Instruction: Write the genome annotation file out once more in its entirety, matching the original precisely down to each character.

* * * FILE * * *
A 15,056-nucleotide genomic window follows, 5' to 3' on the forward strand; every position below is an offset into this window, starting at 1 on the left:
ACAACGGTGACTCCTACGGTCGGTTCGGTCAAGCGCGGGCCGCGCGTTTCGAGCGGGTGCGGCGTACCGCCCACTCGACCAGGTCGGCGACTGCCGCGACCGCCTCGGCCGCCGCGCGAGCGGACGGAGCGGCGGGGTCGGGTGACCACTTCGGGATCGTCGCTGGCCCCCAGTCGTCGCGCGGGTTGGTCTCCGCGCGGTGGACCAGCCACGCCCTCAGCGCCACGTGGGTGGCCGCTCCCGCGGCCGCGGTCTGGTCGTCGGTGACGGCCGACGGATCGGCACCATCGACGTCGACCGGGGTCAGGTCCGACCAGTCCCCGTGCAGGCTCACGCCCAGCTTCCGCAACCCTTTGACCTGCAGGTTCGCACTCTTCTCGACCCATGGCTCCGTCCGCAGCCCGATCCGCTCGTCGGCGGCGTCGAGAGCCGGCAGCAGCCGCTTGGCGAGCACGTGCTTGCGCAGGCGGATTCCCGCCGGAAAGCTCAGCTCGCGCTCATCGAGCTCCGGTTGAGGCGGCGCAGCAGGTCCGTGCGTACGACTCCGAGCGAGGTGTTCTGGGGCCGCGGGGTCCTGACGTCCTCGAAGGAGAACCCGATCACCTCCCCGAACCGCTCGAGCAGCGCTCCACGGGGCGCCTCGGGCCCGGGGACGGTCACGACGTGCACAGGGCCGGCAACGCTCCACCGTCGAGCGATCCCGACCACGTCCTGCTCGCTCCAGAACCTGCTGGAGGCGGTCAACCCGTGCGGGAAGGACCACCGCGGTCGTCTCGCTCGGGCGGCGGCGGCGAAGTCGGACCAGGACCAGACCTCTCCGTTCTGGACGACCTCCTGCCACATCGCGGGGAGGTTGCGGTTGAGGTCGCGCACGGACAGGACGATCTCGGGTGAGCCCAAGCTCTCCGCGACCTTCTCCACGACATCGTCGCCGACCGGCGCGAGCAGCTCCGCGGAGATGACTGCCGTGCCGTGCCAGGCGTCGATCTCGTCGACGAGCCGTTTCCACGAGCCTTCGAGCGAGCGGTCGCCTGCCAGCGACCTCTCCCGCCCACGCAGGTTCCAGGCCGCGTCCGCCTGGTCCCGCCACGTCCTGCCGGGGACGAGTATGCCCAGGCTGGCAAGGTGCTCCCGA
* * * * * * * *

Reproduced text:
A 15,056-nucleotide genomic window follows, 5' to 3' on the forward strand; every position below is an offset into this window, starting at 1 on the left:
ACAACGGTGACTCCTACGGTCGGTTCGGTCAAGCGCGGGCCGCGCGTTTCGAGCGGGTGCGGCGTACCGCCCACTCGACCAGGTCGGCGACTGCCGCGACCGCCTCGGCCGCCGCGCGAGCGGACGGAGCGGCGGGGTCGGGTGACCACTTCGGGATCGTCGCTGGCCCCCAGTCGTCGCGCGGGTTGGTCTCCGCGCGGTGGACCAGCCACGCCCTCAGCGCCACGTGGGTGGCCGCTCCCGCGGCCGCGGTCTGGTCGTCGGTGACGGCCGACGGATCGGCACCATCGACGTCGACCGGGGTCAGGTCCGACCAGTCCCCGTGCAGGCTCACGCCCAGCTTCCGCAACCCTTTGACCTGCAGGTTCGCACTCTTCTCGACCCATGGCTCCGTCCGCAGCCCGATCCGCTCGTCGGCGGCGTCGAGAGCCGGCAGCAGCCGCTTGGCGAGCACGTGCTTGCGCAGGCGGATTCCCGCCGGAAAGCTCAGCTCGCGCTCATCGAGCTCCGGTTGAGGCGGCGCAGCAGGTCCGTGCGTACGACTCCGAGCGAGGTGTTCTGGGGCCGCGGGGTCCTGACGTCCTCGAAGGAGAACCCGATCACCTCCCCGAACCGCTCGAGCAGCGCTCCACGGGGCGCCTCGGGCCCGGGGACGGTCACGACGTGCACAGGGCCGGCAACGCTCCACCGTCGAGCGATCCCGACCACGTCCTGCTCGCTCCAGAACCTGCTGGAGGCGGTCAACCCGTGCGGGAAGGACCACCGCGGTCGTCTCGCTCGGGCGGCGGCGGCGAAGTCGGACCAGGACCAGACCTCTCCGTTCTGGACGACCTCCTGCCACATCGCGGGGAGGTTGCGGTTGAGGTCGCGCACGGACAGGACGATCTCGGGTGAGCCCAAGCTCTCCGCGACCTTCTCCACGACATCGTCGCCGACCGGCGCGAGCAGCTCCGCGGAGATGACTGCCGTGCCGTGCCAGGCGTCGATCTCGTCGACGAGCCGTTTCCACGAGCCTTCGAGCGAGCGGTCGCCTGCCAGCGACCTCTCCCGCCCACGCAGGTTCCAGGCCGCGTCCGCCTGGTCCCGCCACGTCCTGCCGGGGACGAGTATGCCCAGGCTGGCAAGGTGCTCCCGA